Monday, January 9, 2012

Mommy Monday: Lessons on Writing (from my kids)

Yes, it's nearly midnight as I write this post.  It would be so easy to give up, and skip my self-imposed deadline or just blog tomorrow.

"No," said my two-year-old when I told him I didn't do my "Mommy Work" today.  "Go now," he said, and pushed me off the bed.

He's right.  I've got work to do.

And for the past week, I've realized that kids are right a lot of the time.  At least my kids, anyway.

Let me explain.

Lesson 1:  Routine
For Christmas, my daughter got a "Responsibility Chart."  If I miss a day of positive rewards (at least now, while it's new) I'm more likely to miss two.  She goes beserk when I'm inconsistent.  She's taught me the importance of routine.  Get in the habit of writing every day, just like she's in the habit of being rewarded.  Make a chart if you have to.  And reward yourself if you have to, too.

Lesson 2:  It's all about KIDS
For Christmas, my son got many picture books.  One of them (which I will not name for fear the author will see) I read to him on Christmas morning.  And hated it.   But my reluctant reader sat through the entire thing...and then asked to read it again.  And again.  About two weeks and thirty reads later, I still hate the text of the story.  But my son loves it...and I've come to respect the fact that this author blew off what parents were going to say and grabbed my two-year-old's attention.  My boy loves reading (and sits through more than one book now)!  And he's taught me that writing for children is about children.  It's not about us.  We must consider our manuscripts from the viewpoint of our audience.

Lesson 3:  Whining gets you nowhere
In some circles, the "squeaky wheel gets the grease."  But not in my household.  My kids have learned to learned to "turn it off like a faucet." And if you're a writer, you should, too.  After reading a lot of blogs over the past week (I'm doing the Comment Challenge) - the ones that are the best are the ones without whining.  In the writing industry, the squeaky wheels aren't getting published.  It's the ones who can self-oil, and keep on trucking through hard times.  Complain to your husband or your local writer's group when you're away at the cabin.  As for your blog, bashing "them" or "the industry" just sounds like whining.  And if I think that, what's an editor  going to think?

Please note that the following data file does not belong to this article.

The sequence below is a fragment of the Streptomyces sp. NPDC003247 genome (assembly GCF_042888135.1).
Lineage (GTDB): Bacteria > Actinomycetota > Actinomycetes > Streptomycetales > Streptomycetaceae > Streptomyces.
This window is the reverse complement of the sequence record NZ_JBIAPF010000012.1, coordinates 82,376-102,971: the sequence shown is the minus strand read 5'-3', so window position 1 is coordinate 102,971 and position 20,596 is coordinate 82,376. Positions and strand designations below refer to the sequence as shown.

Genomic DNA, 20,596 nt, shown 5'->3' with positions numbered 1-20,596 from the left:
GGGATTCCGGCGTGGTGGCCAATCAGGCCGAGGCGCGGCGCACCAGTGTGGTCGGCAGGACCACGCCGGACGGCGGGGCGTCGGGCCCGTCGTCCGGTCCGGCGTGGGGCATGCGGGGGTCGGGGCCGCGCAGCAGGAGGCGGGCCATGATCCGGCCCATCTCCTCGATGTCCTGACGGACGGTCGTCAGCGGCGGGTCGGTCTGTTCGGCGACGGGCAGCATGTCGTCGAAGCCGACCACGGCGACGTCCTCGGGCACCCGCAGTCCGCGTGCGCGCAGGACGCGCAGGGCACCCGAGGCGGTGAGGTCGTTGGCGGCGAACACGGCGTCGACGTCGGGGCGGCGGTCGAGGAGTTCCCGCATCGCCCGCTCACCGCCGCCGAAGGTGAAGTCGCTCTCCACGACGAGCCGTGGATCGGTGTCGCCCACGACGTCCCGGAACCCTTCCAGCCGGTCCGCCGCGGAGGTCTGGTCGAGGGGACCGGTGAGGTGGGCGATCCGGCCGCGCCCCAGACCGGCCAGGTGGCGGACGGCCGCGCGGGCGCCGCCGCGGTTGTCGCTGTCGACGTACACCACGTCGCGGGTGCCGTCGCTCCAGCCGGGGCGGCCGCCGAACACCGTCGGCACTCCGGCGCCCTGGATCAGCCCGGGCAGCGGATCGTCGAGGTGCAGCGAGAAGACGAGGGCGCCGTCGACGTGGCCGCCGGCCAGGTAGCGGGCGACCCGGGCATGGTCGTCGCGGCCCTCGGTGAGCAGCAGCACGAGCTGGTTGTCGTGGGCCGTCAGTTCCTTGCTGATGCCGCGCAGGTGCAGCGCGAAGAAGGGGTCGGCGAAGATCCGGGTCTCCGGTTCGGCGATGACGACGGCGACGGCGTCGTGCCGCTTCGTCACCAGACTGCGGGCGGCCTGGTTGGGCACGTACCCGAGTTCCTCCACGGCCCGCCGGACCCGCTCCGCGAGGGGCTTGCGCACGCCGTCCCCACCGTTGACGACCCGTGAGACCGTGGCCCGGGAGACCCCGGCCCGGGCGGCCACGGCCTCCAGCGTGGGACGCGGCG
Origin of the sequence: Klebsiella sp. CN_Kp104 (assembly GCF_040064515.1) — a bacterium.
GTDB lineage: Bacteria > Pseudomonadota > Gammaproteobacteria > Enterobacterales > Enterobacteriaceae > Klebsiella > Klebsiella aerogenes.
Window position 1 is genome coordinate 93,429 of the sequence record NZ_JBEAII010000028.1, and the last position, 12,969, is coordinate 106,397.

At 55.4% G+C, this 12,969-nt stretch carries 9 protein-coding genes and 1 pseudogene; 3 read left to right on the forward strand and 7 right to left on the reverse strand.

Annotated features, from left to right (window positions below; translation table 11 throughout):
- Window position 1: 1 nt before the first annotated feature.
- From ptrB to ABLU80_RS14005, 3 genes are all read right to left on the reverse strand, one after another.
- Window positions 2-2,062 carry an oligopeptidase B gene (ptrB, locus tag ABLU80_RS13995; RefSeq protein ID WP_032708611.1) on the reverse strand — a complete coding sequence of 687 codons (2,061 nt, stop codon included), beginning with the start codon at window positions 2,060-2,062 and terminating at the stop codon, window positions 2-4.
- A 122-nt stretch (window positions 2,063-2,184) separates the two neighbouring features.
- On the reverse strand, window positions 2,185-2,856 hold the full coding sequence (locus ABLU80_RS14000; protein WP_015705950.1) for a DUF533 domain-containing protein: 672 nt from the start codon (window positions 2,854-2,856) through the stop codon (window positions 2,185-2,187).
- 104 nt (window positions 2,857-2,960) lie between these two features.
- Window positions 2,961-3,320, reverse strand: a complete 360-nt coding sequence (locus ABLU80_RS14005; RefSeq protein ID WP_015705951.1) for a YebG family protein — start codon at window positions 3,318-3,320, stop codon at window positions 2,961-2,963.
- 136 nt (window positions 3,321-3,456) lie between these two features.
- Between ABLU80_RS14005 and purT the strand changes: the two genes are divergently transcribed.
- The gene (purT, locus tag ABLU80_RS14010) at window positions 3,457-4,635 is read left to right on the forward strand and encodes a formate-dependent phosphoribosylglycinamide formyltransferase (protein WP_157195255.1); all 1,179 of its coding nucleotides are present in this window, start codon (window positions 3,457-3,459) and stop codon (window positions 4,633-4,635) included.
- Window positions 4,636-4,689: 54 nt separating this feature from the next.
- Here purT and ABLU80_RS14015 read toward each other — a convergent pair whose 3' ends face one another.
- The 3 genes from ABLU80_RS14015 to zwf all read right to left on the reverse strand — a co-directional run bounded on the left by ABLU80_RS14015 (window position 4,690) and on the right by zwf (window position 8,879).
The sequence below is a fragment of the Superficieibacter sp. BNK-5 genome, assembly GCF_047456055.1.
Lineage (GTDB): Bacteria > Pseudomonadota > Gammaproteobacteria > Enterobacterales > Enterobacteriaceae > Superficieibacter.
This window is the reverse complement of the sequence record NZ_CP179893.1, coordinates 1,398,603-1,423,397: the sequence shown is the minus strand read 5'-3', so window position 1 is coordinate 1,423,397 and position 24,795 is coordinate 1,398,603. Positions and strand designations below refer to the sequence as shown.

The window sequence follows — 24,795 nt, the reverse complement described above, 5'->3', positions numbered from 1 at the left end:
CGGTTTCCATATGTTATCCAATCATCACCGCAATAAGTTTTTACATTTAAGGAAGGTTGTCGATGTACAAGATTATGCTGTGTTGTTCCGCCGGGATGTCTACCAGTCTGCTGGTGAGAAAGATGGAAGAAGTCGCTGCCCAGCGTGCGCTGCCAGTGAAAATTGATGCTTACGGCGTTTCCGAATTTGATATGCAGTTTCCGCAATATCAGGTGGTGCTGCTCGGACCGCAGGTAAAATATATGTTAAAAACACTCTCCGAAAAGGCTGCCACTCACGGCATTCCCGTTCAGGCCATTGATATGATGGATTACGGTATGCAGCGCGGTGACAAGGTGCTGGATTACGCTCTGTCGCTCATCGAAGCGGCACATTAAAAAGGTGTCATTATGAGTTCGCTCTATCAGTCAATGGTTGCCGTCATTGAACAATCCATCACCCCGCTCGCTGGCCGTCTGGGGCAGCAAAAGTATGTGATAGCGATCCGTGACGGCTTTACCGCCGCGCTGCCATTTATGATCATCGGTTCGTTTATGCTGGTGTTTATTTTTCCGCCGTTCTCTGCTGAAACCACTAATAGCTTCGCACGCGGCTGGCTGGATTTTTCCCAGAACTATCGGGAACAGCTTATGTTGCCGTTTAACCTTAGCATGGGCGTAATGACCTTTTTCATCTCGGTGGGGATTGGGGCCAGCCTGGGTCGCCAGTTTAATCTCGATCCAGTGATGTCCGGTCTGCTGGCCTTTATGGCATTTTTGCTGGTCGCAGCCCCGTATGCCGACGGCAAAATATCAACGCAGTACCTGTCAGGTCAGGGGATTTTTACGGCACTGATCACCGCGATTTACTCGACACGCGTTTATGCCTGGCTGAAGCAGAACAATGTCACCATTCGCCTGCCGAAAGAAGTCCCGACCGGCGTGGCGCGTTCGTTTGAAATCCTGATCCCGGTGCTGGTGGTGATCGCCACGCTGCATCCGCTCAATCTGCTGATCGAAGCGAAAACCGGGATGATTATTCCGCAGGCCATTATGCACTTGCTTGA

Lesson 4: Patience
We, as parents, are quick to judge children as impatient.  But is this really the case?  We're often the ones rushing them out the door, or to pick something at the market, or to hurry here or there.  The other night, I was having a "heart to heart" with my five-year-old about a rejection letter I got recently.  "Don't worry, Mom," she said.  "Just send it to somebody else.  And if no one likes your stories, just wait until I grow up and then I'll turn them into books for you."  She's willing to wait twenty plus years, no big deal.  It's simple.  Just send it to somebody else.  Or wait.  And that's exactly what I intend to do.

What lessons on writing have you learned from your kids?
Other people's kids?
I'm curious to know.
Comments are open!


Nicole said...

very interesting post! but I wonder... your son was up at midnight?????? ;-)

Joanna said...

Kids heading our for recess or going down the hall at school enjoy holding hands. It can be the teacher's hand, another child's hand, or a parent's hand, children look for a hand to grasp. They long for the sense of comfort felt through the touch of someone's hand.

We all need to feel comfort, but often we're afraid to ask for another person's support because we are too embarrassed or proud We all, at times, need to hold someone's hand.

Kids remind me of this all the time

patientdreamer said...

Oh I just melted reading this post, especially the last part... Patient. He's prepared to wait and make it into a book for you.... thats love!
I was nearly going to say the same thing as Joanna, as I have many a time had a child race to hold my hand non of them mine mind you (I don't have any) and I can understand that need to touch to reach out... although I am one of those to embarrassed to do so.